When I was a child, we'd officially shed our shoes on the last day of school. After that, almost the entire summer was spent barefooted.
It would take a few weeks, but our feet would develop calluses similar to leather. At around 1/4 inch thick, they would protect our feet from anything, except broken glass bottles. We could walk across hot asphalt paving without flinching. The oyster shell parking lots, which were common at that time, required walking carefully, but didn't stop us in our travels.
Our feet took a beating. The worst was usually a missed pedal, which dragged the top of our foot under the pedal of a bicycle. This usually took off a substantial piece of hide, or most of a toenail. This would slow us down, but we still avoided shoes. Blackberry vines were a concern; they wouldn't hurt the bottom of our feet, but the sides would be scratched if you weren't careful.
I remember riding on the handlebars of a friend's bicycle. This required sitting carefully and placing my feet on the two bolts that held the front wheel in place. We were in hurry, so he was peddling as fast as he could. When he hit a bump, I lost my footing, which pushed my foot into the spokes. The next thing I knew, I was face planted on the paving and wondering what was broken when the bicycle, and friend, suddenly ended all forward motion and fipped onto my back.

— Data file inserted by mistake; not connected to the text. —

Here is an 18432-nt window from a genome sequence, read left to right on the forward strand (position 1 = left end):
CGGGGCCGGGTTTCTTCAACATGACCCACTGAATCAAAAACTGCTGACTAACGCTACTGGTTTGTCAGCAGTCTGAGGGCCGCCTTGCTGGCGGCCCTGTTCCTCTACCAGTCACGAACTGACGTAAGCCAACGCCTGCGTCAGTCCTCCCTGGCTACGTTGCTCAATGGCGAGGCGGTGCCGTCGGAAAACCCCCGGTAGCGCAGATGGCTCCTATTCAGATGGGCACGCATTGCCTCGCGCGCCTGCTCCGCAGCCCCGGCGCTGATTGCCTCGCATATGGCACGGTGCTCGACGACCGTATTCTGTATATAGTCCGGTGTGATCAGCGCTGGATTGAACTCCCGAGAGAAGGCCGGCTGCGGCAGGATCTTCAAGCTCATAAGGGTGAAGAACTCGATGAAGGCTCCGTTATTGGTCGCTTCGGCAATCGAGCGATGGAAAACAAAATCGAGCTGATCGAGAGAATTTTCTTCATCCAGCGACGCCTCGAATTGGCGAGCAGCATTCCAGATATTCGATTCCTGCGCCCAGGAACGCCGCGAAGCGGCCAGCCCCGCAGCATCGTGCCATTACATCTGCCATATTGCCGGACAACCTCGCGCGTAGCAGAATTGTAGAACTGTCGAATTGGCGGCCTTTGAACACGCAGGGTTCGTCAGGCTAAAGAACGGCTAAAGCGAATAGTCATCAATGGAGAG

After a few moments of analysis, I realized I had some scrapes, my foot was bruised, but not broken, and I would survive. I shook it off and we went about our business, although I did limp for a few days and we had to replace some spokes on the bicycle.
Today, my feet are no tougher than those of a newborn. There are no calluses and the smallest of twigs makes me flinch. It would be impossible to walk on hot paving and if walking across a shell parking lot was the only way I could get food, I'd probably starve.
There is a saying "No man is an island" ...I'll add, "unless he doesn't have shoes".